As the COVID-19 pandemic continues to give no respite, several disease-tracking solutions have emerged around the world. In Portugal, the launch of an application to help health authorities track infected people is coming soon. A recent DECO survey reveals that the Portuguese recognize the advantages of the solution, but they still express some reservations about the privacy of their data.
Based on the thousand responses obtained online between April 24th and 27th, the consumer protection association indicates that the vast majority of respondents recognize the usefulness of an application that sends alerts to users if they enter an area where there are infected people or after contact with those who have the disease.
However, the issue of geolocation is generating discomfort. About half of the respondents say they only agree with the possibility for telecommunications operators to collect GPS data for tracking if the information collected is anonymous. DECO indicates that if the guarantee does not exist, the number drops to one third.
Data sharing is another issue that generates some reservations. The study shows that the majority of Portuguese people seem to accept widely measures such as issuing immunity certificates or monitoring infected people as long as anonymity is guaranteed. In all, less than 60% of respondents say that they would feel comfortable using an application in which the data was not anonymous.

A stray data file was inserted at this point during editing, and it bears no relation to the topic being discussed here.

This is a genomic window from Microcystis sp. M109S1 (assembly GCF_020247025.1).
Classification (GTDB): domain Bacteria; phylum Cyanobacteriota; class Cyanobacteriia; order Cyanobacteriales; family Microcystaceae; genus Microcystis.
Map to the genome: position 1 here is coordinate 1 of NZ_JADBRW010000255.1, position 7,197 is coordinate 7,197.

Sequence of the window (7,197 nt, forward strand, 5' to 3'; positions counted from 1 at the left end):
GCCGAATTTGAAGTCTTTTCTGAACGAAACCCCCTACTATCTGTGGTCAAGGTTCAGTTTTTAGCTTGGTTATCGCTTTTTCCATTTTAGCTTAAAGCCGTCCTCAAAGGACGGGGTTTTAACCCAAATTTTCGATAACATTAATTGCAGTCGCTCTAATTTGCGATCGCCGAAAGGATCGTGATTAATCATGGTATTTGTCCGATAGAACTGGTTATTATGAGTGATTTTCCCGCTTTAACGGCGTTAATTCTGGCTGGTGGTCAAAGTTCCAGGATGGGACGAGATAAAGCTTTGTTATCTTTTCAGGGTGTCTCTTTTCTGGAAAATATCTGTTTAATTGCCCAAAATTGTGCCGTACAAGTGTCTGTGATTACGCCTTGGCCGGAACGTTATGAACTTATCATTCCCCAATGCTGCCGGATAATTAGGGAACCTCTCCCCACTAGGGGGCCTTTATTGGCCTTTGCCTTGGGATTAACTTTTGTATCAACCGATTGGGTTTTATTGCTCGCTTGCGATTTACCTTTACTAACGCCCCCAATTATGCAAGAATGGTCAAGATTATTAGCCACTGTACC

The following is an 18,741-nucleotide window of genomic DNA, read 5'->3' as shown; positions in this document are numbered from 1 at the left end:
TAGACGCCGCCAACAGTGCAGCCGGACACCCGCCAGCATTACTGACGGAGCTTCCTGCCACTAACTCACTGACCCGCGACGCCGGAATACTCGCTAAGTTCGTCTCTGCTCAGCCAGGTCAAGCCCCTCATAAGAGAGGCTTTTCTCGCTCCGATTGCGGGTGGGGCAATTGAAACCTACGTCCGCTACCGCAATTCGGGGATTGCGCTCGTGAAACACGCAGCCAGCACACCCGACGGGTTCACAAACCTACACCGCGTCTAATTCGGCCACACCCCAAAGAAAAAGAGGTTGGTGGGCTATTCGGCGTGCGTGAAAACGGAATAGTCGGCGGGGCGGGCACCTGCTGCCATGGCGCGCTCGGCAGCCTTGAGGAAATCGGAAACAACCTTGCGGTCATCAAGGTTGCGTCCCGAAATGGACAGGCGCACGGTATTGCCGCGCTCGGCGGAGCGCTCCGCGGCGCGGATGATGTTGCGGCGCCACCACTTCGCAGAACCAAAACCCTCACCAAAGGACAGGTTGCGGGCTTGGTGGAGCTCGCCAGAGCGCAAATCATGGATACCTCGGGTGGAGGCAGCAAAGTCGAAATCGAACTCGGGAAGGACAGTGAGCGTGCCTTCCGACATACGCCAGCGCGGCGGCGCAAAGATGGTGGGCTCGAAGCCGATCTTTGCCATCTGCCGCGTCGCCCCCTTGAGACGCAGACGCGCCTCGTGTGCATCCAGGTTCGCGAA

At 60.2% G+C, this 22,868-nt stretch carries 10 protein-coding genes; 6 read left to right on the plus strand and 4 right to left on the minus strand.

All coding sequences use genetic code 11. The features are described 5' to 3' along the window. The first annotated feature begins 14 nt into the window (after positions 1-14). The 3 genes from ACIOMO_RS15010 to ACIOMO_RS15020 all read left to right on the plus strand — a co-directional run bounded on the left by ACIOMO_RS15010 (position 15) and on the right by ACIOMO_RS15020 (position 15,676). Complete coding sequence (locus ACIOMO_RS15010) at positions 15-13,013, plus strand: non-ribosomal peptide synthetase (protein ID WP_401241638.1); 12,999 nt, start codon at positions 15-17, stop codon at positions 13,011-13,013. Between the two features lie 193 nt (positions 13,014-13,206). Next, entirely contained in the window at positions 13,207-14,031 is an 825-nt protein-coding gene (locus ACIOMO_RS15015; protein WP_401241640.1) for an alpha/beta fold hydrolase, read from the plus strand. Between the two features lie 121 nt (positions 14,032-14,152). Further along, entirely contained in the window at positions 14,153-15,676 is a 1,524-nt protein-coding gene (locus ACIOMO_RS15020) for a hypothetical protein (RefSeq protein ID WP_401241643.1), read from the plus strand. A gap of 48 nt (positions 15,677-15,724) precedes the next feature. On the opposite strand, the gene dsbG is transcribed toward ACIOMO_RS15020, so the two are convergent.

In addition, 84% of the Portuguese questioned agree that there are no absolute guarantees of anonymity and just over 40% replied that they would accept to voluntarily install an application that allows authorities to have full access to information about their travel and location. The survey also shows that more than a fifth of the Portuguese have already downloaded some type of application related to COVID-19.
DECO stresses that the national authorities must come up with a solution that follows the specifications of the European Commission, ensuring anonymity of users and ensuring that the installation of the application is voluntary. It is essential that the legislator take all measures to minimize possible violations of privacy, emphasizes the association.
In addition to the tracking solutions that Apple and Google are creating, there are also several European countries that have decided to choose their own solutions. However, the controversy over user privacy has been marking, for example, the development of the UK monitoring application.
The Government, the National Health Service and other British entities linked to the development of the application are being accused of lack of transparency. There are already several experts who say that the solution raises questions about the privacy and security of those who use it and whether it will really work properly between new iPhone and Android smartphones.